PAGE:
Ralegan Siddhi was fuming on Tuesday. This small village in Maharashtra’s Ahmednagar district is the hometown of anti-corruption activist Anna Hazare.
“What has Anna done? Has he stolen anything or committed any crime?” asked Baban Bhalekar, sitting in front of the Yadavbaba temple, where Hazare lives.
“The government is acting with vengeance. They cheated him first, then arrested him and have now sent to Tihar jail.”
Villagers, including women and children, gathered on the main road as soon as news of Haraze’s arrest reached here at 8am. When they heard he was taken to Tihar Jail, their fury knew no bounds.
A group of 15 from Ralegan Siddhi had gone to Delhi to participate in the agitation. Two of them — Sanjay Pathare and Dadasaheb Pathare — were arrested along with Hazare in the morning.
Meanwhile, all shops and schools here were closed for the day and farmers suspended farming. Several others went on hunger strike, raising slogans against the government.
The state police deployed its personnel in the village and all roads leading to it from Pune, Ahmednagar, Aurangabad and Nashik.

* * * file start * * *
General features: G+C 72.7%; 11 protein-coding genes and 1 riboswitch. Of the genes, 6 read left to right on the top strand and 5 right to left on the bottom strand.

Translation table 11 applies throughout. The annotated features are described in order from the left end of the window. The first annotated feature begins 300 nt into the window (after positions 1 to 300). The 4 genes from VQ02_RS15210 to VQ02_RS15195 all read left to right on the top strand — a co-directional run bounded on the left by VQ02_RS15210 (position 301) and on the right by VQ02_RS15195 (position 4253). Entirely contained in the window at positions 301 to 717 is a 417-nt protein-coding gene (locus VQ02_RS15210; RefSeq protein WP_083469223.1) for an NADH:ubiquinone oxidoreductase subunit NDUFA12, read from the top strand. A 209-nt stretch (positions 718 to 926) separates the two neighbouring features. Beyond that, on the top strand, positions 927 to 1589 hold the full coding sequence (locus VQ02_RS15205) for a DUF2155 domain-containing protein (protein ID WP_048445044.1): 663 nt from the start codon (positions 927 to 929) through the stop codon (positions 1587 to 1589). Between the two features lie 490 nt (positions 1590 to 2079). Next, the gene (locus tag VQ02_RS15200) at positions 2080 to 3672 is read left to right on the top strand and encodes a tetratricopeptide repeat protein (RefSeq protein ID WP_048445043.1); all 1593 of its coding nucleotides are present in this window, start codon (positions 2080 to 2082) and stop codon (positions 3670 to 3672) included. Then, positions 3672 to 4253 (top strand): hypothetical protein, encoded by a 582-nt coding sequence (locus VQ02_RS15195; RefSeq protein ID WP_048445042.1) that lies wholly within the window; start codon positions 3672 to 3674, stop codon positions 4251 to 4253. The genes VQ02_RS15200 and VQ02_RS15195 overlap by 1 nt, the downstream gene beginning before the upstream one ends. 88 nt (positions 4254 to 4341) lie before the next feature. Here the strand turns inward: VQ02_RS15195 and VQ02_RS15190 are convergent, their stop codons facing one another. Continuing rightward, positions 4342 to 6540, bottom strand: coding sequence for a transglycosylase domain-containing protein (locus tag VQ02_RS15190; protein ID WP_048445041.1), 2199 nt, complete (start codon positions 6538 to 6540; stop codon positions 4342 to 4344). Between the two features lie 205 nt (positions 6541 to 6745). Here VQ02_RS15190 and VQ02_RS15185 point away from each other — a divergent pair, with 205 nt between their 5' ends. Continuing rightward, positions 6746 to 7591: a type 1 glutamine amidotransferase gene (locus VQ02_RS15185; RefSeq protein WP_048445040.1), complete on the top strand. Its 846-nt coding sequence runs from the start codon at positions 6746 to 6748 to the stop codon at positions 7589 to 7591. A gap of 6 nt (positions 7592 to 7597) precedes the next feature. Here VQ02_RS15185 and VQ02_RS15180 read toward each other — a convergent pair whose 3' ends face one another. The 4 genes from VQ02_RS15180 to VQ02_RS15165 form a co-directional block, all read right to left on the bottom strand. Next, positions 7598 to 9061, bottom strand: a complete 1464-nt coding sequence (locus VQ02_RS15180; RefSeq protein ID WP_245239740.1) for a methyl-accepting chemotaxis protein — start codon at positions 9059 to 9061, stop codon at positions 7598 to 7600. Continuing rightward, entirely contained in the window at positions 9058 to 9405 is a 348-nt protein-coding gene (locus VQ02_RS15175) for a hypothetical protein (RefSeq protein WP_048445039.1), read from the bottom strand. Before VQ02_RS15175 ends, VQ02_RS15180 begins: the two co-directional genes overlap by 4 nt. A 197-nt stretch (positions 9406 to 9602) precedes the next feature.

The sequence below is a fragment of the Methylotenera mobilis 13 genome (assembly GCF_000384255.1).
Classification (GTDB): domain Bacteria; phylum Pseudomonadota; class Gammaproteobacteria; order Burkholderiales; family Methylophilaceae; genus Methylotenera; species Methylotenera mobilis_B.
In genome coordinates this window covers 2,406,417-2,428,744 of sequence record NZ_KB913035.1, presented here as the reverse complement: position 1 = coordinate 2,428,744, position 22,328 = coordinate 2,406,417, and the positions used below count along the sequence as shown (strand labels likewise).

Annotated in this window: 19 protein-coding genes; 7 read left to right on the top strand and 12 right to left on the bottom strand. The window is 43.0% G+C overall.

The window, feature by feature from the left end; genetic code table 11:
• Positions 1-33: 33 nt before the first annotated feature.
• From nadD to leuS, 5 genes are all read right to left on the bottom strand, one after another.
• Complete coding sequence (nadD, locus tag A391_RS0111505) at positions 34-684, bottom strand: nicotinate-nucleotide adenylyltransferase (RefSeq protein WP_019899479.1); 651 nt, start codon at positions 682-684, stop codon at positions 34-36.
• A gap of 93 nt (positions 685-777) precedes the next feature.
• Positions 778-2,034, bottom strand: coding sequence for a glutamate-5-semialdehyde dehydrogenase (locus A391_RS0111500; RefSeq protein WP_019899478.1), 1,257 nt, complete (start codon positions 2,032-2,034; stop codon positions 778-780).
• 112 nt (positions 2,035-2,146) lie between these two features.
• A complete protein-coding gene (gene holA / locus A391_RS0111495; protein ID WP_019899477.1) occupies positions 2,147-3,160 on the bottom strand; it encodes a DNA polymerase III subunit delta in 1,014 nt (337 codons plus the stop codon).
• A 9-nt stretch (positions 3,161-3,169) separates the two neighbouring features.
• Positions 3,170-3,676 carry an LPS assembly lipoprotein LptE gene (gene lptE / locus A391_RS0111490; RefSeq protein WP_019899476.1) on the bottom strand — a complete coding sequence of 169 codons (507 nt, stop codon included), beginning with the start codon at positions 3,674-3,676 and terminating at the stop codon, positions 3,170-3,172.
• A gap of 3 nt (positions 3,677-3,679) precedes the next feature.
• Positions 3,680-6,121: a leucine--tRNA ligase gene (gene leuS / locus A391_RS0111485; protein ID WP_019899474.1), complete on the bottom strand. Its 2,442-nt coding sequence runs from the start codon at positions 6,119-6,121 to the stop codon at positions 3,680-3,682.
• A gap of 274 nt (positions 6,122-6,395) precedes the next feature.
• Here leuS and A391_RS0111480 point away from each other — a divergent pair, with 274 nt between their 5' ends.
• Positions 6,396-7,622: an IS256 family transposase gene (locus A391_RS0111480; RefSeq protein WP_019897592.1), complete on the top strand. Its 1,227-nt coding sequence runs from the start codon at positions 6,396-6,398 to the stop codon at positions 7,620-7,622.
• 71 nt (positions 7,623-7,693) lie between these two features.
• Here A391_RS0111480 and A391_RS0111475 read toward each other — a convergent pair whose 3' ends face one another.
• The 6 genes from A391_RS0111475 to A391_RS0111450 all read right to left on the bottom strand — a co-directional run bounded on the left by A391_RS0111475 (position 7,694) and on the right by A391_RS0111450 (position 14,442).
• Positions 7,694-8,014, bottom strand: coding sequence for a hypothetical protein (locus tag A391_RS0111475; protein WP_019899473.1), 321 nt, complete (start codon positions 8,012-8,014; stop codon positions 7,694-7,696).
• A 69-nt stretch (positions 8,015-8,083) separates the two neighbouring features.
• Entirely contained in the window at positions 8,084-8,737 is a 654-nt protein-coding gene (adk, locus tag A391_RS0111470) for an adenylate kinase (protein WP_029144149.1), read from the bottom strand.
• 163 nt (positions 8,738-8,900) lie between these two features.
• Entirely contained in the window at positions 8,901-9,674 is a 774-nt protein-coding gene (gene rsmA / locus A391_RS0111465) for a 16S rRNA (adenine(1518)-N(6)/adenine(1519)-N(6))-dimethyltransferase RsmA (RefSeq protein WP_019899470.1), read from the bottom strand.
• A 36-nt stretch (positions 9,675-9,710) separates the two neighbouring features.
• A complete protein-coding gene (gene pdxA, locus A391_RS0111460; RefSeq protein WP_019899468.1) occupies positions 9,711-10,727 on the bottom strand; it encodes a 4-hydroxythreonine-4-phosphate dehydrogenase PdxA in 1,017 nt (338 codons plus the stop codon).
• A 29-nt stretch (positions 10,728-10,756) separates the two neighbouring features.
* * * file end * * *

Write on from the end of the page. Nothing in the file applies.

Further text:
When the protesters did not leave the main road, the police took more than 600 people to the nearby police station. They were, however, released immediately.
Another villager, Chandrakant Mandale, said he was not able to understand why the government was treating Hazare with contempt.
“Are there no places other than Tihar jail in New Delhi?” he asked. Sham Jadhav, a college student, said it was unfortunate that Hazare had to agitate for the same issue again and again.
“What is problem with the government? Anna is not fighting for any personal cause. It is a big issue involving the entire nation,” Jadhav said.
Hazare had received a hero’s welcome on his return to his native village in April to the accompaniment of the “Jai Ho” number, after he ended his 98-hour fast against corruption at Delhi’s Jantar mantar. “We are prepared for a long battle,” said Dnyandeo Mapari, a farmer.